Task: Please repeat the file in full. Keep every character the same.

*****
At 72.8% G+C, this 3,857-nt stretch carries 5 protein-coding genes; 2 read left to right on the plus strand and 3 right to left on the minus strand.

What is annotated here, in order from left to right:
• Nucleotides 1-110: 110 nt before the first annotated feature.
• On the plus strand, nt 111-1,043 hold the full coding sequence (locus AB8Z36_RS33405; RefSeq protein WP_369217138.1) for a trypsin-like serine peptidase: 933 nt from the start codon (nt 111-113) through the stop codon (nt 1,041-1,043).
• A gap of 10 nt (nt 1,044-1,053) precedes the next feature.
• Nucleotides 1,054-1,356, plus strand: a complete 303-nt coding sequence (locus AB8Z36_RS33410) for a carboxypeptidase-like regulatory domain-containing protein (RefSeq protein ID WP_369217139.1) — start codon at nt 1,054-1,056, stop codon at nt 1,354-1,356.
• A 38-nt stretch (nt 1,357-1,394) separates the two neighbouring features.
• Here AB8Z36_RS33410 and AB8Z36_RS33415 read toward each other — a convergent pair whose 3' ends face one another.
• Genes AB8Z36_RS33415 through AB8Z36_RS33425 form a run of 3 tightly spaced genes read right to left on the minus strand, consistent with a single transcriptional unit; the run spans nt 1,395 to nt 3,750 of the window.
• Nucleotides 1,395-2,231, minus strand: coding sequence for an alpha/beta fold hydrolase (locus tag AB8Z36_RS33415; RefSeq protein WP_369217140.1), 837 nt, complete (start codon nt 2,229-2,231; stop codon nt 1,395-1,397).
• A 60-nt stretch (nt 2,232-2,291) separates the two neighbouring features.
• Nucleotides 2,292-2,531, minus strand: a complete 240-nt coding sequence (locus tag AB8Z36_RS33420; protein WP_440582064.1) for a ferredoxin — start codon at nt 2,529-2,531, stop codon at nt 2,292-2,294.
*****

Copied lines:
At 72.8% G+C, this 3,857-nt stretch carries 5 protein-coding genes; 2 read left to right on the plus strand and 3 right to left on the minus strand.

What is annotated here, in order from left to right:
• Nucleotides 1-110: 110 nt before the first annotated feature.
• On the plus strand, nt 111-1,043 hold the full coding sequence (locus AB8Z36_RS33405; RefSeq protein WP_369217138.1) for a trypsin-like serine peptidase: 933 nt from the start codon (nt 111-113) through the stop codon (nt 1,041-1,043).
• A gap of 10 nt (nt 1,044-1,053) precedes the next feature.
• Nucleotides 1,054-1,356, plus strand: a complete 303-nt coding sequence (locus AB8Z36_RS33410) for a carboxypeptidase-like regulatory domain-containing protein (RefSeq protein ID WP_369217139.1) — start codon at nt 1,054-1,056, stop codon at nt 1,354-1,356.
• A 38-nt stretch (nt 1,357-1,394) separates the two neighbouring features.
• Here AB8Z36_RS33410 and AB8Z36_RS33415 read toward each other — a convergent pair whose 3' ends face one another.
• Genes AB8Z36_RS33415 through AB8Z36_RS33425 form a run of 3 tightly spaced genes read right to left on the minus strand, consistent with a single transcriptional unit; the run spans nt 1,395 to nt 3,750 of the window.
• Nucleotides 1,395-2,231, minus strand: coding sequence for an alpha/beta fold hydrolase (locus tag AB8Z36_RS33415; RefSeq protein WP_369217140.1), 837 nt, complete (start codon nt 2,229-2,231; stop codon nt 1,395-1,397).
• A 60-nt stretch (nt 2,232-2,291) separates the two neighbouring features.
• Nucleotides 2,292-2,531, minus strand: a complete 240-nt coding sequence (locus tag AB8Z36_RS33420; protein WP_440582064.1) for a ferredoxin — start codon at nt 2,529-2,531, stop codon at nt 2,292-2,294.